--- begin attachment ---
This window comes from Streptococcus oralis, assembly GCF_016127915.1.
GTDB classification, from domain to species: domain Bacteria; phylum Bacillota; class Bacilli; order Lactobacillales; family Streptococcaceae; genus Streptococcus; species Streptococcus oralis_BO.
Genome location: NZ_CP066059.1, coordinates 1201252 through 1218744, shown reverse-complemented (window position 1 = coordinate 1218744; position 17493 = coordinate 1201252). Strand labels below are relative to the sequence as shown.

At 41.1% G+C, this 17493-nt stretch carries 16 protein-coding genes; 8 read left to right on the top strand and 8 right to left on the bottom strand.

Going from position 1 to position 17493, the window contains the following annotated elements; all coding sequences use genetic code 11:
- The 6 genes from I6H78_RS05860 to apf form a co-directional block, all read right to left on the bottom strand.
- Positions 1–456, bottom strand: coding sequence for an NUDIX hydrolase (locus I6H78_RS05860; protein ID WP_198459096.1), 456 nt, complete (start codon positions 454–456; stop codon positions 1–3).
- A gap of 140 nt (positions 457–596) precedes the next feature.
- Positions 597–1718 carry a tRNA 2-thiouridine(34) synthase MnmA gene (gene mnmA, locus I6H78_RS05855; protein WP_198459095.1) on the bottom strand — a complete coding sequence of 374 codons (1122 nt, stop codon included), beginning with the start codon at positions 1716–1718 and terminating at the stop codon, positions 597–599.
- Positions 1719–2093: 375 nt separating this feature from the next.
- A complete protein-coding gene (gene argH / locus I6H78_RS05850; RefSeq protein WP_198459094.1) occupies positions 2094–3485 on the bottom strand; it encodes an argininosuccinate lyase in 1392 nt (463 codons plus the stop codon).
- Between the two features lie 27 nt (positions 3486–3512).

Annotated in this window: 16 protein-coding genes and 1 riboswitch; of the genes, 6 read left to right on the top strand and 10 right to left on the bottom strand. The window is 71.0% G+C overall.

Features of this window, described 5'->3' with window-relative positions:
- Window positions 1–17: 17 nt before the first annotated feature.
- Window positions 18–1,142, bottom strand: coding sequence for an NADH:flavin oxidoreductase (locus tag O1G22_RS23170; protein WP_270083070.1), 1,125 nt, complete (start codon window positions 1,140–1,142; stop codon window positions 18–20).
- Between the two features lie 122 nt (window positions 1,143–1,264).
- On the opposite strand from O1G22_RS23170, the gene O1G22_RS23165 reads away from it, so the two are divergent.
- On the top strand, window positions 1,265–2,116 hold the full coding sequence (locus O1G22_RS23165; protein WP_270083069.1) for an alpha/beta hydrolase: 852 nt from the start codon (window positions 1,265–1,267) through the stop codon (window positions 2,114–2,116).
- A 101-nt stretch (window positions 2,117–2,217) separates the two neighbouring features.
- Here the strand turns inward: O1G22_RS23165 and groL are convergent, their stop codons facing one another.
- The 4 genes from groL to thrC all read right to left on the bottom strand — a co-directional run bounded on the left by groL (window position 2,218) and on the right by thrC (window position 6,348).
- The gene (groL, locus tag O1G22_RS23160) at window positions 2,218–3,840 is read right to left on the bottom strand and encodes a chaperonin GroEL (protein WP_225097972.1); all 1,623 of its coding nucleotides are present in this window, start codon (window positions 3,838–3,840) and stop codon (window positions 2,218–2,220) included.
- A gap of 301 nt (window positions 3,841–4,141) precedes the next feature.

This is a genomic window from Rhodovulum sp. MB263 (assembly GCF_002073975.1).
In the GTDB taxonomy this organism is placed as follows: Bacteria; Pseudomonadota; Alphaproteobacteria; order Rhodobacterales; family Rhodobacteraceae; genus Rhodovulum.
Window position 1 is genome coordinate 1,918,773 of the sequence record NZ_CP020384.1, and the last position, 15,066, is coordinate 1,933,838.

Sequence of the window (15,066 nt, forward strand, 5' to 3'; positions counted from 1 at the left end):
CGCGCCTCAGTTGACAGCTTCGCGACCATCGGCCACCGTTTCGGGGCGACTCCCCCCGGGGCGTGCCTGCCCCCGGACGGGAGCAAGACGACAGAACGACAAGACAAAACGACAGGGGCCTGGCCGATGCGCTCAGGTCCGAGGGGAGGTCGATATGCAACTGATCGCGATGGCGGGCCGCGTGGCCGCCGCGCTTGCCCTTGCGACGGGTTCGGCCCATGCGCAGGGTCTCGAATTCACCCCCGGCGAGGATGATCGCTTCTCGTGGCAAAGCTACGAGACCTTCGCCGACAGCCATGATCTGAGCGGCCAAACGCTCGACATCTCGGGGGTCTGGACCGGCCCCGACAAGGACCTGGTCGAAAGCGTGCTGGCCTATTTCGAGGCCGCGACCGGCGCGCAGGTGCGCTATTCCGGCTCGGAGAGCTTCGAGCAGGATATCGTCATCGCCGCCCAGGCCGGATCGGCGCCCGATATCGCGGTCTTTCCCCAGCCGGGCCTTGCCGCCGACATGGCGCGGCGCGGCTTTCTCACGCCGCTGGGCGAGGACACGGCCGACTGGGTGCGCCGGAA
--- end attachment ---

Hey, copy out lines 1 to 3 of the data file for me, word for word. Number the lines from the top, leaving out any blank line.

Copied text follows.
This window comes from Streptococcus oralis, assembly GCF_016127915.1.
GTDB classification, from domain to species: domain Bacteria; phylum Bacillota; class Bacilli; order Lactobacillales; family Streptococcaceae; genus Streptococcus; species Streptococcus oralis_BO.
Genome location: NZ_CP066059.1, coordinates 1201252 through 1218744, shown reverse-complemented (window position 1 = coordinate 1218744; position 17493 = coordinate 1201252). Strand labels below are relative to the sequence as shown.